If you have an LLC or corporation, your assets and credit score will not be affected when you file for bankruptcy. Also, in this case, you as a partner will still be personally responsible for the debt you need to pay. On the other hand, if you have an LLC or a corporation, you will not have any personal responsibility or assets to pay off if you decide to file for bankruptcy. 

On the other hand, if you have a business entity in which you are personally involved, you will have to pay the price when you file for bankruptcy.

The Details

As mentioned before, you will be responsible for paying off personal and business debts. You will also need to figure out how to distribute the assets used to pay off your debt. 

A safe move, of course, would always be to choose a business entity that removes you from personal responsibility. That way, if you ever need to file for bankruptcy in the future, you won’t have to worry too much about your assets. However, remember that even if you have an LLC or a corporation, you may still be personally liable in some instances.

In particular, if you have provided personal loans, leases, or financial guarantees, these guarantees overstep the power of your business entity. This may affect your assets if someone can prove that you made these personal guarantees after you file for bankruptcy, which is why it’s crucial to have a good lawyer on your side when filing for bankruptcy. 

Without a lawyer, you might not know what to do, and you might not know what assets of yours are in danger. A lawyer will help you sort everything out so you can benefit as much as possible from bankruptcy. 

Chapter 7, Chapter 13, and Chapter 11 Bankruptcy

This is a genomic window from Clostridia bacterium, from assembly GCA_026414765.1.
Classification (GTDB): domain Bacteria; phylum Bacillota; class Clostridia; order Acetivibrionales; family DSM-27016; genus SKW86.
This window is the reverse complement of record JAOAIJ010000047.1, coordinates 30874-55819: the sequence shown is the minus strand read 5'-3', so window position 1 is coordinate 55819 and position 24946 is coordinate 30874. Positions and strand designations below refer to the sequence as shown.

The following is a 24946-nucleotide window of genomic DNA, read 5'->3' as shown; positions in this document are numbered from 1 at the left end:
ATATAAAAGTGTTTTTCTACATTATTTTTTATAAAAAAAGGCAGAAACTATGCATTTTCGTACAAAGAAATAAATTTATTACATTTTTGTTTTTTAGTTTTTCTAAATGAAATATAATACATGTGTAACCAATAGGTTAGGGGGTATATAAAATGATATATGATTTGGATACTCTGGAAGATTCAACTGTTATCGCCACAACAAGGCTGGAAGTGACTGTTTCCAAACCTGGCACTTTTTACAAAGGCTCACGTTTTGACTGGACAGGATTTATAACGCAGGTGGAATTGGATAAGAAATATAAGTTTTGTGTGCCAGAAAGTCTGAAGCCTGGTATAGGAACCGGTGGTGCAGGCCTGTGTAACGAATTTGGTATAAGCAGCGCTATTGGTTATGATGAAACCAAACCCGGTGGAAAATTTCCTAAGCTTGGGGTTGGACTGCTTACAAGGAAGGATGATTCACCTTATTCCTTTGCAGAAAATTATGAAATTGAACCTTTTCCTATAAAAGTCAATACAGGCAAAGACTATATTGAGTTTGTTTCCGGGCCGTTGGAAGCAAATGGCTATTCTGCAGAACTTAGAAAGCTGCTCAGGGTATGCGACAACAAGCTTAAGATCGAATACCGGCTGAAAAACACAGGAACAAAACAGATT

We have already briefly gone over chapter 7 bankruptcy. Keep in mind that there is not only one type of bankruptcy. Different types of bankruptcy fit better with various business entities and situations. 

As mentioned before, this type of bankruptcy is especially beneficial for sole proprietors because it allows you to protect some of your business and personal assets. Its benefits change depending on whether you are a sole proprietor or another business entity like a corporation. The main downside is that this type of bankruptcy will not allow you to dissolve all of your business debts if you are not a sole proprietor. 

Chapter 13 is not much better when it comes to certain business entities. Business entities like LLCs and corporations are not permitted to file for this type of bankruptcy; instead, individuals and sole proprietors can file for this type of bankruptcy. 

You might wonder why you should ever opt for this kind of bankruptcy if you still have to pay back your debt. But how does it differ from chapter 7 bankruptcy, you might ask? Rather than getting rid of your debts, this kind of bankruptcy reorganizes your obligation to make it easier and more affordable to pay back. 

Other Types of Bankruptcy

Many individuals and sole proprietors prefer to use this type of bankruptcy to keep their businesses open and running. You can also save some things exempt from chapter 13 bankruptcy. Your business, in particular, is considered an asset you can control. 

The downside is that chapter 13 takes a long time to sort out compared to chapter 7. But what about chapter 11 bankruptcy? Most businesses don’t use this type of bankruptcy because it is complicated and it tends to be expensive to deal with. 

Many small businesses are even illegible for filing for this type of bankruptcy. You also need to wait for a creditors’ committee to come together for this type of bankruptcy to proceed. You will also need several other requirements before you can move. 

Because this type of bankruptcy requires so much time and energy, most businesses prefer not to opt for this type. 

All About Business Bankruptcy

Business bankruptcy is serious, and many factors can affect its outcome. For example, you could benefit from filing for chapter 7 bankruptcy if you are a sole proprietor. However, you will be personally responsible for certain factors. 

On the other hand, if you have an LLC or a corporation, you should be free of any personal liability. To learn more about filing for bankruptcy, contact us here.